tor the reason for the delay, and nine
chances out often he will answer:
"We had to hitch on Mr. So-and
So's car/' He's making a trip with
But there are still a great many
people who cannot indulge in the
luxury of a $20,000 house on wheels,
and if you can't put that amount of
money into one there is no use send
ing your order to-the works,—Phila
C. H. CHADBOTJRN,
C. H. Ross,
COR. MINN. AND CENTRE SIRS,
New T71m Minn.
Collections and all Business per
taining to Banking Promptly
ROLLER E CO.,
IPew TJLna, Minn.
MANUFACTURERS OF CHOICE SPRING WHEAT FLOUR.
Received First Premiums at
Minnesota State Fairs 1887,1889.
Iowa State Fair 1887. St. Louis
Agricultural and Mechanical As
sociation Fair 1887.
F. MADLENER, C. L. ROOS,
Manufacturer of and Dealer in
Cor. Minnesota and Center
Hats, Caps, Notions,
Crockery and Glassware,
Green, Dried and Canned
Fruits, etc., etc,,
I will always take farm produce in exchange
for goods, and pay the higliest market price lor
all kinds of paper rags.
In connection with my store I have a first-class
saloon furnished with a splendid billiard table and
my customers will always find good liquors and
cigars, and every forenoon a splendid lunch.
All goods purchased of me will be delivered to
any part of the city free of cost.
HIXKESOTA STREET, NEW ULM, MINN.
Wu. FRAKK. JOHN BENTZIN.
Custom grinding solicited. Will
grind wheat for (one eigth) or ex
change 34 fts. flour, 5 &>s. shorts and 8
lbs. bran for one bushel of wheat. Flour
and feed sold at low rates and delirered
a New Ulm free of expense.
FRANK & BENTZIN.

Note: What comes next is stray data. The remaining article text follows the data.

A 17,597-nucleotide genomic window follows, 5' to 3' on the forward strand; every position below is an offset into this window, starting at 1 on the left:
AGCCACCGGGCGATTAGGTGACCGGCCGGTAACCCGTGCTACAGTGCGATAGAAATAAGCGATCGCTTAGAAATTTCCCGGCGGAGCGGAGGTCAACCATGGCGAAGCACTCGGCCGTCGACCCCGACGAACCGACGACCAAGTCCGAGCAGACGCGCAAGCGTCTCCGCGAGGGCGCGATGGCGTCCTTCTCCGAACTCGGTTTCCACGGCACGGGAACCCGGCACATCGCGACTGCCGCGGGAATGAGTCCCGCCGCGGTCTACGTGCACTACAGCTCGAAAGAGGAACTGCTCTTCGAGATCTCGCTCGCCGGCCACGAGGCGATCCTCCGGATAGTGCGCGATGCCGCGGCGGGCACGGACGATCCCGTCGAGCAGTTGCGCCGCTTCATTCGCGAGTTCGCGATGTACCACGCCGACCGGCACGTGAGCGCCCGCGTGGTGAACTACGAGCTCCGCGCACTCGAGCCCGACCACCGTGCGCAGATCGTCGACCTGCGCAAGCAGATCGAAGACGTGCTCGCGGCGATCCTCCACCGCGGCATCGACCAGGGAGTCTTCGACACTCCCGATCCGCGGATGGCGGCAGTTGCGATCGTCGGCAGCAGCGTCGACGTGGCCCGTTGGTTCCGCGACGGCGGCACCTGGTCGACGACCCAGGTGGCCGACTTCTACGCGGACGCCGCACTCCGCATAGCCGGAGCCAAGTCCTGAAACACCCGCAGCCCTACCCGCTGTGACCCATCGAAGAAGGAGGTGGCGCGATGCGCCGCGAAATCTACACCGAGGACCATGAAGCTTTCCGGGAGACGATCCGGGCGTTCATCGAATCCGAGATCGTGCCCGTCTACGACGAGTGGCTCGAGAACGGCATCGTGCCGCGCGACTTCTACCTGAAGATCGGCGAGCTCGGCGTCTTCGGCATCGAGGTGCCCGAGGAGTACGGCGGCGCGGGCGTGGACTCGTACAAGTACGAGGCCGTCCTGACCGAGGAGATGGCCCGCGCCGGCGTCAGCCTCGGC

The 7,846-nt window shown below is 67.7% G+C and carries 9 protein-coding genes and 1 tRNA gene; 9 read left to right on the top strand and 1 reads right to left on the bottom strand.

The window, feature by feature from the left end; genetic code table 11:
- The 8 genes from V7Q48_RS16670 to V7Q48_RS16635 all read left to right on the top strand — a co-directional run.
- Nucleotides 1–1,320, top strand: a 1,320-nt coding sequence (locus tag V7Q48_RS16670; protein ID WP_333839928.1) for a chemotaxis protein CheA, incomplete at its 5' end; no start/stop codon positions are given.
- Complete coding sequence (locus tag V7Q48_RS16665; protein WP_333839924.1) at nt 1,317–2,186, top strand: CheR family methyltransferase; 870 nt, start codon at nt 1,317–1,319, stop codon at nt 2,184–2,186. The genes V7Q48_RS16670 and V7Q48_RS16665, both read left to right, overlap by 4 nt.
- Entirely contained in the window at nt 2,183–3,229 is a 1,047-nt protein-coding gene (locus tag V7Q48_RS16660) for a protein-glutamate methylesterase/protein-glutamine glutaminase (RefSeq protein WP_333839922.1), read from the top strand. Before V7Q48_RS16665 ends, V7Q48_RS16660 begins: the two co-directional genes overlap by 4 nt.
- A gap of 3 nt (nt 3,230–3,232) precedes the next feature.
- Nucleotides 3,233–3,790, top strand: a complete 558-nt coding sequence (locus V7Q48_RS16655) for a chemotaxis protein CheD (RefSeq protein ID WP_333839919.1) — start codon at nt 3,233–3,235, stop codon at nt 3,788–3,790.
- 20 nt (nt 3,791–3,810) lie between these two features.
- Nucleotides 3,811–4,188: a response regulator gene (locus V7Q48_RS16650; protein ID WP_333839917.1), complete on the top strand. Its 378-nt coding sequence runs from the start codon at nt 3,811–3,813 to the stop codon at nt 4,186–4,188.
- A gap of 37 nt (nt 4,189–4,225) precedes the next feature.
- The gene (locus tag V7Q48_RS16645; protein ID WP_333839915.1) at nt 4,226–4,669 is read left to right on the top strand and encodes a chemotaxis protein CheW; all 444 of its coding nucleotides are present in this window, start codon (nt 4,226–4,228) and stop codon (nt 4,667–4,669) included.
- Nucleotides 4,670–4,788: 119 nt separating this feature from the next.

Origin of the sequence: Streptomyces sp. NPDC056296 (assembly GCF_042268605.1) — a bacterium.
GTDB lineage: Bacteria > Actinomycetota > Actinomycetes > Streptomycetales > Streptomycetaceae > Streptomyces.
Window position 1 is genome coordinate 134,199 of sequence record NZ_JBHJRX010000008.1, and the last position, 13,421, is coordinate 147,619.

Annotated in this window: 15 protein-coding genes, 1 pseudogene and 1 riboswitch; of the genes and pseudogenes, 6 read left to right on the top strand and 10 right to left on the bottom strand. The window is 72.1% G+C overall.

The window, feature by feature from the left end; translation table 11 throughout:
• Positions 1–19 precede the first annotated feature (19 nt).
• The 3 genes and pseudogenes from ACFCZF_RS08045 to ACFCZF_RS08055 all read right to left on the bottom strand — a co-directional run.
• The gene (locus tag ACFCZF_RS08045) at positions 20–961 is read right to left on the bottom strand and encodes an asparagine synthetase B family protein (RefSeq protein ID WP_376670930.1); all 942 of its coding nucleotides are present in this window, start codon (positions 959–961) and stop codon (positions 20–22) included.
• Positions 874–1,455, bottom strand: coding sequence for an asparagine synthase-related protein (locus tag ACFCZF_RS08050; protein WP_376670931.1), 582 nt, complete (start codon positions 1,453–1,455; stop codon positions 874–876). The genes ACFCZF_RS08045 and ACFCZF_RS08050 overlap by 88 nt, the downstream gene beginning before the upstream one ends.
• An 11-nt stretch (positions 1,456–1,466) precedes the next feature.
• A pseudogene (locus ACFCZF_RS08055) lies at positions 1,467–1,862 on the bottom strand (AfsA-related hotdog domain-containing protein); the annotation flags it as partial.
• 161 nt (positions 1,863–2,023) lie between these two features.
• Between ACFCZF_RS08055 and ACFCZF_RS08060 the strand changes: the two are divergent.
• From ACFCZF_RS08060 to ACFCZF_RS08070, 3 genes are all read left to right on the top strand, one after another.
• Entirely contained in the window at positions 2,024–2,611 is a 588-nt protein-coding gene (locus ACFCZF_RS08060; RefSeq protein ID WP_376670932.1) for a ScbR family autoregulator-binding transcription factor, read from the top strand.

•—and Dealer In—
Whip8, Collars, and all oth
er articles usually kept
in a first-lass har
New harnesses made to order and
pairing promptly attended to.
NEW MLM, MINN
LATH, SHINGLES, BOOBS»
Lime, Cement and Coal,
Lowest pric** mtway*.
Opposite BaUroaft THf%
JOS. SCHMLUCKER, Prop.
NEW ULM, .§§. MINNESOTA
Far sold in quantities to emit tht
ott^iag of ben
purchaser Special attention paid to Ik*
Eagle Roller Mill (h.
Has Capacity of ?ij'*
600 Barrels Per Day.
Our flour cannot be beat.
Cor. Minnesota and 3d N. Sts.,,
and dealer in all kinds of -Jy,
Groceries, Crockery, Stoneware,
Glassware, Notions, Canned
Fruit, Flour, etc.
All goods seld at bottom price* AB4
delivered free of cost to any part
N E W ULM, MINN.
LATH, SHINGLES, DOORS.
EBW ULM. Mill
Star Sample Room,
JOSEPH SCHN0BR1CH, Prop'r.
A fine lunch will be served every day.
Cor. Minn. & Center streets.
New Ulm. Minn
Brewer and Bottler.
J^W Ul(M, MW.
This brewery is one of the largest establishment*/
of the kind in the Minnesota Valley and is fitted
up with all the modern improvements. Keg and"
bottle beer furnished to any part of the city on'.t ,B
short notice. My bottle beer is especially adapted
for family use. h^C
Country brewers ai?d others that bay malt wlltv?
find it to their interest to place their orders withJ.
me. All orders by mail will receive my prompt
OTTO SCHELL. Manager•%
C. F. Ruemke 3
Cor. Minnesota and 3rd Nortb Sts. .\
NEW ULM, MINN.yS
CHOICE GROCERIES, CROCKERLt
BLASSWARE and NOTIONS.
All Goods offered at prices which de
fy competition. Goods will be delivered
free to any part of the city. All kind*
of farm produce taken in "exchange for
OPP. POST OFFICE—NEW ULM MINK,
MRS. A. SEITERP-op.
This house is the most centrally located
hotel in the city and affords
'good Sample Rooms.1
CHAS. STUEBE, Prop'r.
A large supply of fresh meats, enu'
sages, hams, lards, etc., constantly on
hand. All orders from the countrr
promptly attended to.
CASH PAID FOR HIDES.
NEW ULM MARBLE WORKS,
lg. Schwendinger, Prop'r.
Monuments, Tombstones and all
other work in my line made to order
promptly and in a workmanlike mannex
NEWULM^ ,',_^ ^»..MINN
GEO. BENZ SONS.
and Whelewto DMtanai
ta*M» B. (idSDK,' St Fu& Ha